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Leucophylla dominant moorei hybrids seem to be a very intriguing group of plants, and this clone is no exception!  S. x moorei 'Bouquet' looks totally like a pure leucophylla, except it has some outstanding red coloration mixed into it!  The underside of the lid is dark red, as is the lip.  There's even dark red veins that weave into the white pigments, giving it a very eye-catching contrast of bright and dark colors.  This plant produces a profusion of pitchers that when clumped all together, looks like a bouquet....hence the name.  Easily one of my favorite mooreis out there so far because of how eye catching it is.  Note to all you out there trying to impress your significant other with plants: I would never in a 1000 years dream of making a bouquet out of this plant and giving it to my wife as a gift....she'll just say "didn't you just cut that off from the front yard?!"  Sigh, no love or appreciation for how difficult it is to grow this stuff, imagine how much the plant is set back from such a harvest....maybe not the same response you'll get, but just sharing my experience :)


Photos taken 9/8/16:













Kinky lip:




Edited by meizwang
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Your plants always look good outside.I know they are in their native country but don't they ever get aphids??

Anything i try outside last about a week or until you take your eyes off it,then they are covered in them.

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On 9/9/2016 at 8:02 AM, ada said:

Your plants always look good outside.I know they are in their native country but don't they ever get aphids??

Anything i try outside last about a week or until you take your eyes off it,then they are covered in them.

Hi Ada,

We have it all: thrips, slugs, snails, aphids, etc.  They really hit us bad in the late spring and early summer when all the native vegetation dies off. The insects swarm my plants because that's all that's left.    Also, California has a drastically different climate than where Sarracenias originate: the Southeastern US is a semi-tropical climate, and I'm in a mediterranean climate.  Ironically, our climate here in California is probably better than the climate in the wild, at least in terms of growing Sarracenia.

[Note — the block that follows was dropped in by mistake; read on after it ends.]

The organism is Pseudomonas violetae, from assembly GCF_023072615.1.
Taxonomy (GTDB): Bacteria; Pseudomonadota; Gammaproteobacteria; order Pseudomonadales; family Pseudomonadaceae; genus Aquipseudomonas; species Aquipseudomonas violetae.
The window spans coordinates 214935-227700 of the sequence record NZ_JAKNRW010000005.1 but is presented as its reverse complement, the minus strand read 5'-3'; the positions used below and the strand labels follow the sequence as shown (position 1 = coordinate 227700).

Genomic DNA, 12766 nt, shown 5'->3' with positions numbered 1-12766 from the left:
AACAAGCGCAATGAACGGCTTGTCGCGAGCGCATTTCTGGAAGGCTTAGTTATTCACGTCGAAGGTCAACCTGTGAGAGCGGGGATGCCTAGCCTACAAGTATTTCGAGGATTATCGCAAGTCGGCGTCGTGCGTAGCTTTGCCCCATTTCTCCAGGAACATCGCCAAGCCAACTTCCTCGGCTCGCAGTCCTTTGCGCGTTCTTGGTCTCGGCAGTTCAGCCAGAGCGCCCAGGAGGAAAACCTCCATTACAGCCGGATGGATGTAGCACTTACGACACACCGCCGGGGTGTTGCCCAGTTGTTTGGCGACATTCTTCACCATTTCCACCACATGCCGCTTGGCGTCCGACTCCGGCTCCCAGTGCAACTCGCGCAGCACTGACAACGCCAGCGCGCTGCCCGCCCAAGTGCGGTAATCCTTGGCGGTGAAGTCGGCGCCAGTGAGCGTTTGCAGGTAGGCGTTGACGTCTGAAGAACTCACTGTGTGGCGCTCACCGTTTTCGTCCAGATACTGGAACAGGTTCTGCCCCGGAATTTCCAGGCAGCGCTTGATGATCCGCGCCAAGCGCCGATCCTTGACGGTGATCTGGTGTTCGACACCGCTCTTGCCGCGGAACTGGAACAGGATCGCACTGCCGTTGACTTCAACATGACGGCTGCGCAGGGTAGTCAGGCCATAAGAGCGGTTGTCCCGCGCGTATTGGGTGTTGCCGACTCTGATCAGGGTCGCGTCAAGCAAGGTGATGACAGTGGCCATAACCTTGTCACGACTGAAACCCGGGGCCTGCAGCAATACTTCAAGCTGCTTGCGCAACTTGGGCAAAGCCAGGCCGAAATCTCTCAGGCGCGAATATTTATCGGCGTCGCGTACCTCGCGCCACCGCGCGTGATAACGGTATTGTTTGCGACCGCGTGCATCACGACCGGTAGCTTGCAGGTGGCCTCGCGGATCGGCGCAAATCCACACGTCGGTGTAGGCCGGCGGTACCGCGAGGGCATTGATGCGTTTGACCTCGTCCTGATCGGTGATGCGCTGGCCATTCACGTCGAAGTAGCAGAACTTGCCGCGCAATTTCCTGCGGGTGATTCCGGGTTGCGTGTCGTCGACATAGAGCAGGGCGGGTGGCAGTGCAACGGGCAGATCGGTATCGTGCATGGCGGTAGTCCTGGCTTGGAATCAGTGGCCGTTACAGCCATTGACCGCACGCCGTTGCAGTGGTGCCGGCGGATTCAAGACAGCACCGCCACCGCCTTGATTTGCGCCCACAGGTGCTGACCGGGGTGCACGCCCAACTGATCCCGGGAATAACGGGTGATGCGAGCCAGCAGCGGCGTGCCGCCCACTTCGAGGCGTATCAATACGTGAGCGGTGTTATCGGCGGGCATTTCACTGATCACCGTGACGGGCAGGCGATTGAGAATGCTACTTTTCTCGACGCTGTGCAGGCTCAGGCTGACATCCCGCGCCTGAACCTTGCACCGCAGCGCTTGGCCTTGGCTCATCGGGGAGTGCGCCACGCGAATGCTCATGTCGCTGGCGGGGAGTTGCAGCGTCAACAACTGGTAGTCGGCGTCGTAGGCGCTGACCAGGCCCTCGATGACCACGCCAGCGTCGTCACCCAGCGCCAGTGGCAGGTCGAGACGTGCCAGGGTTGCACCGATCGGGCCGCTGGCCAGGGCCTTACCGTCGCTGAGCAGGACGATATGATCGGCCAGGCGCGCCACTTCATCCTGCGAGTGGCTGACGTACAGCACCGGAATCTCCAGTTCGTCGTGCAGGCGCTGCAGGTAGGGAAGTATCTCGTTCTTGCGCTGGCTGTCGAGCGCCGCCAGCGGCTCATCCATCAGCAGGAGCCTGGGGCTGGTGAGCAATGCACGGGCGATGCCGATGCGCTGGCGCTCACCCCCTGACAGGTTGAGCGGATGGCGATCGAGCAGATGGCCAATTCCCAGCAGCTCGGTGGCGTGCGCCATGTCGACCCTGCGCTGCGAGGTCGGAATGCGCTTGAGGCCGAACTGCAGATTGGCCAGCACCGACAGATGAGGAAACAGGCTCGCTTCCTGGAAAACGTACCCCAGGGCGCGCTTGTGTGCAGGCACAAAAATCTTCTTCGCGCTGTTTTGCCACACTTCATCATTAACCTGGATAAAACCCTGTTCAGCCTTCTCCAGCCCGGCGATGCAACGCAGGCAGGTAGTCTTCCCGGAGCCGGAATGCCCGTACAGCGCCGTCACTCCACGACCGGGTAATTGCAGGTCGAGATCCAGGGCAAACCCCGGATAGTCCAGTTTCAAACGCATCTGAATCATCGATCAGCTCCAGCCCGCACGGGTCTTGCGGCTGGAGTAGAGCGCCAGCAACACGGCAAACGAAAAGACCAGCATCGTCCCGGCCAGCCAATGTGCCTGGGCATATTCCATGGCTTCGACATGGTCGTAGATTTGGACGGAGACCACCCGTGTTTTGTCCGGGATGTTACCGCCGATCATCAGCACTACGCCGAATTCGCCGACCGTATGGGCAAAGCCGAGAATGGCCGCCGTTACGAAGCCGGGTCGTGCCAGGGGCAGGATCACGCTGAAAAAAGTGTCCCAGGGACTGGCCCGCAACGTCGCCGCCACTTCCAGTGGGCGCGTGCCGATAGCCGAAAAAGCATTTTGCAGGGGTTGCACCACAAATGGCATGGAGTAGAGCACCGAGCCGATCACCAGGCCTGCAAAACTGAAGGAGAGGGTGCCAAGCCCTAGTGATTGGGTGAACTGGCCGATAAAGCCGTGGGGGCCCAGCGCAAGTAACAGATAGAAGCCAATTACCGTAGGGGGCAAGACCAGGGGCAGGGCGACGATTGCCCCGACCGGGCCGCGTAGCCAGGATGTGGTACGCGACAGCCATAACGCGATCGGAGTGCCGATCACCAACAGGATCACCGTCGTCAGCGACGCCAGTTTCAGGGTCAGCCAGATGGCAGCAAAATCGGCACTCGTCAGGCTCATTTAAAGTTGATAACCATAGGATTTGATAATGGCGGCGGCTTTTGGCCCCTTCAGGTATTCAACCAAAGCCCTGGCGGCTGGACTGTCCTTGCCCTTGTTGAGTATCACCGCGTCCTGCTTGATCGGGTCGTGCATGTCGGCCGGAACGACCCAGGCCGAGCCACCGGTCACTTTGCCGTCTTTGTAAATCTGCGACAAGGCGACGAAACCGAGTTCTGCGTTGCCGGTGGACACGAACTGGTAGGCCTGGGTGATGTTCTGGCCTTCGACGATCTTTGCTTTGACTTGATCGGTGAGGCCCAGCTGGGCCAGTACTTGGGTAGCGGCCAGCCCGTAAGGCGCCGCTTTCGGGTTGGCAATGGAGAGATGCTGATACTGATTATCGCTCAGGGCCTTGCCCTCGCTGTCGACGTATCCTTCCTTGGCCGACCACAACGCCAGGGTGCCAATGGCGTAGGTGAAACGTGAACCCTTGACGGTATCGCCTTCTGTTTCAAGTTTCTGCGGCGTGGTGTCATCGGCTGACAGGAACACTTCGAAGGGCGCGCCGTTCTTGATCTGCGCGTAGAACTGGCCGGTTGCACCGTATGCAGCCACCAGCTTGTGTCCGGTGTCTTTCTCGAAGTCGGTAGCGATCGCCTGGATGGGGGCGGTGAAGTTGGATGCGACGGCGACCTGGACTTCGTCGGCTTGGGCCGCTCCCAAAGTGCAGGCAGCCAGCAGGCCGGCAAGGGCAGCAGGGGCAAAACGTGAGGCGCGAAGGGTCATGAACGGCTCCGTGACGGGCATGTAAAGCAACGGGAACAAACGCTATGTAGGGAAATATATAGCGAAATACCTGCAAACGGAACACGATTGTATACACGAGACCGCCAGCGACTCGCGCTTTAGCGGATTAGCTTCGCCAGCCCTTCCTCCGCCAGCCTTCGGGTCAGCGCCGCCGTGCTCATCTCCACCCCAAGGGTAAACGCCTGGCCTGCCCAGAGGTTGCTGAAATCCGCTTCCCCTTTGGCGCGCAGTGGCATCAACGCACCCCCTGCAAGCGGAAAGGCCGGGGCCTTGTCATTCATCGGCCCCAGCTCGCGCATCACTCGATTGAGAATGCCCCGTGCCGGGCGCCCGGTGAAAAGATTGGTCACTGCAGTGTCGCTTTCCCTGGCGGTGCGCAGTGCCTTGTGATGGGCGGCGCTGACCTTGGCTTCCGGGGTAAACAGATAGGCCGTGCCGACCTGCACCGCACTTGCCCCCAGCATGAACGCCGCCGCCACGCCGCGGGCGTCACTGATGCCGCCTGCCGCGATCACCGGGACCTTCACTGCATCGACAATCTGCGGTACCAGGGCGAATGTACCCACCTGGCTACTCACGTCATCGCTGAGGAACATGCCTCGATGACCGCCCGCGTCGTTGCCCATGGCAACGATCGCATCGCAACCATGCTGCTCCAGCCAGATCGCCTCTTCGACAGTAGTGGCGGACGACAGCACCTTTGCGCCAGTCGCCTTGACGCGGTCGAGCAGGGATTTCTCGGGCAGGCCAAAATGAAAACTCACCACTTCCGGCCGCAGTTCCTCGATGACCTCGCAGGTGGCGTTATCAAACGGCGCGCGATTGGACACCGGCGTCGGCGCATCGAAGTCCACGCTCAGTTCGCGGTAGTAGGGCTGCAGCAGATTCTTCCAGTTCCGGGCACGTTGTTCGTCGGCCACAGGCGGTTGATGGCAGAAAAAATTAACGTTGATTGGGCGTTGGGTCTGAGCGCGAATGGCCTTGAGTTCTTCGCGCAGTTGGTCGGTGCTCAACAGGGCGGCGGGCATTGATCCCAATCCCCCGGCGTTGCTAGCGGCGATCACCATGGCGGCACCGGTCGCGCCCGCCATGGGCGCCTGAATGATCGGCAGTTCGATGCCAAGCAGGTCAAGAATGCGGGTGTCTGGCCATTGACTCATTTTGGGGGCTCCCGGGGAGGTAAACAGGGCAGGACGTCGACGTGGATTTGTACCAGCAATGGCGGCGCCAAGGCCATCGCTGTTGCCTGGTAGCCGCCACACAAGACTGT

Anyhow, at this time of the year here in California, native insect pests are less of an issue.  It's been warm and dry all summer long, and aphids, etc. thrive when it's cooler and moist aka when lots of plants are green.  Much of the native vegetation here this time of year is yellow, dead, and dry.


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Interestingly enough, for about 12 year straight, we had close to zero signs of powdery mildew.  In the past 5 years, it shows up year after year, although some years it's not too bad.   I thought I did something wrong, but turns out california Carnivores experienced the exact same thing, so we think it has to do with the weather.

With regards to spraying for insects, we definitely have to spray for them 2-3 times per year.  Again, about 5 years ago, I never sprayed.  I prefer to clip off all of the pitchers during the winter and then wait a few weeks to let all the natural enemies (mostly birds, but other animals) pick at all the insects that were protected by all the dense growth.  After the feeding frenzy is done, I then do a nice sprench on all of the plants (drench the rhizomes in insecticide).  Once the traps fully emerge in the spring, I then use a systemic to get the thrips or anything new that may have shown up, and then one last application to ensure any eggs that hatched during the meantime get hit.  For the rest of the season, the plants are in good shape and need no more applications until the following year.    

The downside to clipping off all the pitchers during the winter is having smaller spring pitchers, but the upside to it is that you drastically reduce powdery mildew and you also expose all the nasty insects that would otherwise be protected by  thick vegetation. 

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